 Rh Buran Ak Mujan, Ng Mengkak
 Rh John, Ng Tutong
 Rh Gugu, Ng Ukom
 Rh David Ujan, Ng Sepaya
 Rh Rosli Pakak, Ng Stamang
 Rh Liam, Rantau Kembayan
 Rh Patrick, Tarum Buai
 Rh Jaung, Lubok Pantu
 Rh Bada, Ng Talong

Picture3 (640x366)

Rh. Bada, Nanga Talong is the furthest longhouse along this Engkari River

Our first day journey was ended at Rh. Bada, Nanga Talong and we overnight there before we continue our journey to the field station the next morning. I was shivering cold because of the heavy rain and quite windy on the boat. Upon our arrival, the Iban community in this longhouse were having an offering ceremony to the spirit of the harvest. The villagers only allowed to begin harvesting after this ceremony is completed. So, we were invited to join and participate in this event. As usual they will having a drinking session just after the offering ceremony completed.

Miring_1

‘Miring’ an offering to the spirit of the harvest

The livelihood of the Iban communities in this longhouse is still depend on the natural resources from the forest and also cultivation of cash crops. They cultivate paddy, pepper, rubber and fruit trees on their land as their source of income or for their daily consumption. The men going into the forests to hunt for a wild meat as their source of protein, while women collecting rattan for making a weaving products such as basket or floor mat. This way of life is quite common and traditionally practice among the longhouse people in Sarawak.

One of the thing that attract me with this particular longhouse is that they living on the boundary of the Lanjak Entimau Wildlife Sanctuary and they were involved directly with the community development programme manage by the ITTO Project. As a result, i can see they are still manage strictly their “Tagang System” (Tagang means restricted in Iban language). This system is not new to the local communities because it was a native tradition to preserving and protecting fish stocks in their river system. With assistance from the ITTO project they manage to make this system better and in place. Furthermore, the importance of this system is acknowledged by the Forest Department of Sarawak. See article about this on the Borneo Post News – Community service schemes prove successful at wildlife sanctuary.

It was a success but at the same time, the awareness on the cleanliness of the river is not in good practice yet. Obviously, the longhouses and primary schools still dump their domestic waste into this river. Too sad to see this but this is one thing that must be done soon. Keep the river clean!

Picture6 (640x366)

Feeding the tagang fish on our way to the LEWS field station (Photo credit to Belden)

To conclude, it was a great opportunity to be able to expand my horizon into a new area and getting to know the local communities living adjacent to this wildlife sanctuary. I always believe conservation will not success without active participation from the local communities.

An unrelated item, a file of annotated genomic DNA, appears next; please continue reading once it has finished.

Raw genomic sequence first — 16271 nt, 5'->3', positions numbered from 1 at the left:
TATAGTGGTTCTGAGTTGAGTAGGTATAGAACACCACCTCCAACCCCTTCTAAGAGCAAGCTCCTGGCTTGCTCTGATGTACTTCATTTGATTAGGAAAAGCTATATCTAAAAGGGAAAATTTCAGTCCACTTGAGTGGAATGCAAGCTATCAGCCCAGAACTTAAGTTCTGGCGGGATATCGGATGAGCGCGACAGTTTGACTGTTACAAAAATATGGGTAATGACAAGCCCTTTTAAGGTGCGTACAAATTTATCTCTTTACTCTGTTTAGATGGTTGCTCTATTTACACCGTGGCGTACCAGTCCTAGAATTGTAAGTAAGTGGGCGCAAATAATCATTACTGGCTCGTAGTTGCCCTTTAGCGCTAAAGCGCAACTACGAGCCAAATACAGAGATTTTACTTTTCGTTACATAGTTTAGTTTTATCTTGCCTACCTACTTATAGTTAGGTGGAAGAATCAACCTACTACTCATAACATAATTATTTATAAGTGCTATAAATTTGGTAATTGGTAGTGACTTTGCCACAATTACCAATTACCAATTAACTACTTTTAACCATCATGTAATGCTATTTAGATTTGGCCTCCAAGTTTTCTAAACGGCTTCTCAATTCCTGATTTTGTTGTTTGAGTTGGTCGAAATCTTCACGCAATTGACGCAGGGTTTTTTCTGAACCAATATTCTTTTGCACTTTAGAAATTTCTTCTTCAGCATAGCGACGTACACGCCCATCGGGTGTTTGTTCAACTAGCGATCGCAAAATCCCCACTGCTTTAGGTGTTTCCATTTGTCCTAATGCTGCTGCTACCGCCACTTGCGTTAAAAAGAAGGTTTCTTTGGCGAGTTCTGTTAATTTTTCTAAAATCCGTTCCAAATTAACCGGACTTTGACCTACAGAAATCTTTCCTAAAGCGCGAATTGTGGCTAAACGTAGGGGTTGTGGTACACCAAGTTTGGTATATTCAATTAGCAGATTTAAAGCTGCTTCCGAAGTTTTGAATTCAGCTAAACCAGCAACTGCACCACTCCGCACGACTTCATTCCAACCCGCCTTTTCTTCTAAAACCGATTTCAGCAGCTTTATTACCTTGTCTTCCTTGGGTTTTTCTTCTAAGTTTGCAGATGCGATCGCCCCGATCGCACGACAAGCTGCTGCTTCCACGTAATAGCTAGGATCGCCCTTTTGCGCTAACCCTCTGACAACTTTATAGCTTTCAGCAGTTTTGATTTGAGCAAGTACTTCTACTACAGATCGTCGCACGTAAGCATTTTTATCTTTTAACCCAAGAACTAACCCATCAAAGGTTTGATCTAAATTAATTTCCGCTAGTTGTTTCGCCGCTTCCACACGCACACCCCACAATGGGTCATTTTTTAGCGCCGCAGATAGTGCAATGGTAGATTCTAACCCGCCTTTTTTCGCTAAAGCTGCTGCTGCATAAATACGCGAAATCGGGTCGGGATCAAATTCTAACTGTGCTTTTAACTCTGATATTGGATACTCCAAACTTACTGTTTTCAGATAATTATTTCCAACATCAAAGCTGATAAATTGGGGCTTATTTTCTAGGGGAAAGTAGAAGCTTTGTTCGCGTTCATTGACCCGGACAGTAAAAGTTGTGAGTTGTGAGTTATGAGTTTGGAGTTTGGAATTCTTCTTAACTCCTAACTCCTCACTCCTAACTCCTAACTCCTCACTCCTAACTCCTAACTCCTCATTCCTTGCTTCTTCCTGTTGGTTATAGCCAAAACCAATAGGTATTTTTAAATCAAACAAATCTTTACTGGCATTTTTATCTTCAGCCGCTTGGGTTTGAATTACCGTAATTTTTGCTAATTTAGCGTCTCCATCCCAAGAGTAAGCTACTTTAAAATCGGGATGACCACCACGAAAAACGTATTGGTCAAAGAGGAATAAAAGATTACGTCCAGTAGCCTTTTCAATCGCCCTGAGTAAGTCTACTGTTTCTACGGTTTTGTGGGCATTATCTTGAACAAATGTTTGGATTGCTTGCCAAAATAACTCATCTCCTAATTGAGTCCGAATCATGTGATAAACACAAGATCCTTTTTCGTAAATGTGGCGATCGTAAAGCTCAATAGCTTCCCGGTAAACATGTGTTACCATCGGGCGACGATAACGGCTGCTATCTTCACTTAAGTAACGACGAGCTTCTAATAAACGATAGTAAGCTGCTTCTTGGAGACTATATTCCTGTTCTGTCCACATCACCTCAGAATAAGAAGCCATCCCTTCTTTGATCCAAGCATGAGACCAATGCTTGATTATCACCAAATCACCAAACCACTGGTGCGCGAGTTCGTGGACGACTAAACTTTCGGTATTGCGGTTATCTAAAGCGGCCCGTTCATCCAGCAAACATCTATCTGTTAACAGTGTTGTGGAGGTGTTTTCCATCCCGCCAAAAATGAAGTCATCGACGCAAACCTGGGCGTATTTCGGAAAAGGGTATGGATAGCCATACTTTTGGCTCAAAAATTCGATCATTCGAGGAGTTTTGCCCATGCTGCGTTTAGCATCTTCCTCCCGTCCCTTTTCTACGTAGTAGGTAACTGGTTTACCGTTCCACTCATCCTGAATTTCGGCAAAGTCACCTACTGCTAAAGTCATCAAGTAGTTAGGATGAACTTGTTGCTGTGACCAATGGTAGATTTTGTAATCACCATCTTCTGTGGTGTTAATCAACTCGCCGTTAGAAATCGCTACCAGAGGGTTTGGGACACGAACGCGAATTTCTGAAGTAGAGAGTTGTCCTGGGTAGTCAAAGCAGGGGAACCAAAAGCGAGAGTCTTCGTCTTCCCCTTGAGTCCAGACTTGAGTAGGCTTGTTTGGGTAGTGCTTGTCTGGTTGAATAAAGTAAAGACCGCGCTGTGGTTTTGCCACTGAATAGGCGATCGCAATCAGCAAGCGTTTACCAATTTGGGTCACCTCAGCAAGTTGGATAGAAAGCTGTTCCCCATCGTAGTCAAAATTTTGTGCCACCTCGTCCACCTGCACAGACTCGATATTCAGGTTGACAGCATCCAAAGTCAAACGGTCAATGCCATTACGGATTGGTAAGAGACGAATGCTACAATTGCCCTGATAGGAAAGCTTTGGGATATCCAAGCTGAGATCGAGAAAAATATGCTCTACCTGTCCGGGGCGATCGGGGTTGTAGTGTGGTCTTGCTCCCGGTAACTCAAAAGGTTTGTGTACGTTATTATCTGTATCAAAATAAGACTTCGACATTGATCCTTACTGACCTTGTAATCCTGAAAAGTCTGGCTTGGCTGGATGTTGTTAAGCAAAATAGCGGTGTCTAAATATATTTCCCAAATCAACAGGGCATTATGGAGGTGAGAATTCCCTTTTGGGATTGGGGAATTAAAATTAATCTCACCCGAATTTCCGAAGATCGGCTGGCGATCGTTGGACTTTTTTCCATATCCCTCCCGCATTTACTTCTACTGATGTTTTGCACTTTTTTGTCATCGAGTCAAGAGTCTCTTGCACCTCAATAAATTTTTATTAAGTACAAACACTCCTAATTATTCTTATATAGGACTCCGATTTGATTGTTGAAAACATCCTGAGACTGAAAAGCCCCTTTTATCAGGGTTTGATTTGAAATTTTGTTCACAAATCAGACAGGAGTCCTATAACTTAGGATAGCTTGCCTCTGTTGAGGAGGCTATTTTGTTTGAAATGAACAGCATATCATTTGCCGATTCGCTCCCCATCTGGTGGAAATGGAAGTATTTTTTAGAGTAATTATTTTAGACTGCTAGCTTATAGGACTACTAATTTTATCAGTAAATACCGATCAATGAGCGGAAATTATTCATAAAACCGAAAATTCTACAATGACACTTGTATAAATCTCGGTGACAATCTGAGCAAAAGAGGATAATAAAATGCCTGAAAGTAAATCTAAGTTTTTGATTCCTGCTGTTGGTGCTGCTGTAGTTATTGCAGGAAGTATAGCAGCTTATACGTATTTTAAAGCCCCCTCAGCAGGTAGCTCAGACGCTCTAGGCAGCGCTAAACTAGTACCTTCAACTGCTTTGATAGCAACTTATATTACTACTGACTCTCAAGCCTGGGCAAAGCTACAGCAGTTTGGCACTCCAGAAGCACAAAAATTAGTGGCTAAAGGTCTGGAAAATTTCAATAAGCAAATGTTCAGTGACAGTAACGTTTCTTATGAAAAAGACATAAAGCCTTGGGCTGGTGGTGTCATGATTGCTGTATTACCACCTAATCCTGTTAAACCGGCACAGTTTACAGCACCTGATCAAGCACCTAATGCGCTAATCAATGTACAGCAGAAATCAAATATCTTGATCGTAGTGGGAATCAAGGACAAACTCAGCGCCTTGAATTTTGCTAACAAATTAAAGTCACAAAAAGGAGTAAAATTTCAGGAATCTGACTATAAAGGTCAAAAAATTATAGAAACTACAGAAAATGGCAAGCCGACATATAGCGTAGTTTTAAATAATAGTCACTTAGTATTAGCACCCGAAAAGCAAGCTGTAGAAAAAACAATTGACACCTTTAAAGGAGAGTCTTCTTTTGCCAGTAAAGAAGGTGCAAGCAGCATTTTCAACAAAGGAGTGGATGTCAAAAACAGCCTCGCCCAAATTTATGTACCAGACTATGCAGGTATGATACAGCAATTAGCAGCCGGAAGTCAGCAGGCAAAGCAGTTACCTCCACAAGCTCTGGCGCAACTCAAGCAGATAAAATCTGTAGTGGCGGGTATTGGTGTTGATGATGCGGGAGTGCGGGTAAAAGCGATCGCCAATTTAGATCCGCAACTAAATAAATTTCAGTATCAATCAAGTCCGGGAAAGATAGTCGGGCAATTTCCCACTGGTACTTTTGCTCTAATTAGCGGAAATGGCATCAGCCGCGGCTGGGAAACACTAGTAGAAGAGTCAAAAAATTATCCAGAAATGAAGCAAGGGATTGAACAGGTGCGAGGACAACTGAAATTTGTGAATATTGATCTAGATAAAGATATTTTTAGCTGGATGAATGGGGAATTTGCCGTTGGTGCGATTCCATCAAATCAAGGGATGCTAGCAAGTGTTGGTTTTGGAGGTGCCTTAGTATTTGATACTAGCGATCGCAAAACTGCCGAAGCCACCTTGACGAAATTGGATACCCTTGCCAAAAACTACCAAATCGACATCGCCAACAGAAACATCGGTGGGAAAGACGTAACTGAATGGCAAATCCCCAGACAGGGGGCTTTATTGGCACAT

Iron_Men_1

The Iron Men of Ulu Engkari – our boatmen

INTRODUCTION: Lanjak Entimau Wildlife Sanctuary

In February 2016, i start with my new assignment and i was posted to a new town, Kuching, Sarawak, Malaysian Borneo. The first field trip sounds very tough as my friend and i gathered all the possible information from friends which have been there before. Since i am an adventurous person, i get excited but still a bit nervous inside my heart. Two of us were going to one of the field station of the largest wildlife sanctuary in Sarawak, Lanjak Entimau Wildlife Sanctuary (LEWS) called Nanga Segerak Biological Centre and only can assess from Batang Ai, Lubok Antu, Sri Aman Division.

LEWS_1

The Lanjak Entimau WS location in Sarawak (Credit to Wikipedia)

The total area of this wildlife sanctuary is 182,983 ha comprise of the gazettement in 1983 with an area of 168,758 ha and Extension I gazettement in 2013 with an area of 14,225 ha. Since this is a huge area, it was located within three divisions of this state namely, Sibu, Kapit and Sarikei.

I dream of exploring this wildlife sanctuary since my university days when i first visit Danum Valley Field Centre in 2003. To see the virgin forest for the first time is overwhelming me and i was visualizing that when i finish my study will come back to Sarawak (my own home town) and work in Lanjak Entimau Wildlife Sanctuary. Big dream huh!

However, its only after 13 years i come back to Sarawak and be able to realizing my dream. The question is now, what and how can i contribute? Will i be able to contribute my knowledge, my skills, my experiences and my ideas with the current assignment? Thus, i must get a clear vision and mission of this project so i can give my full contribution and have no doubt about my own ability. After 3 months and a half, i start to doubt of my own capability and slowly my strong determination is degrading. These questions disturb me again; Am i good enough? Am i making a wrong decision? Am i at the right place?

As a person with faith in God, i know no decision is wrong and there is a good reason why i am here now. God did answer my prayer 13 years ago to be able to work in this place. It is now, how can i make it happen and God will continue to guide me to pull it through. Nothing is impossible with God.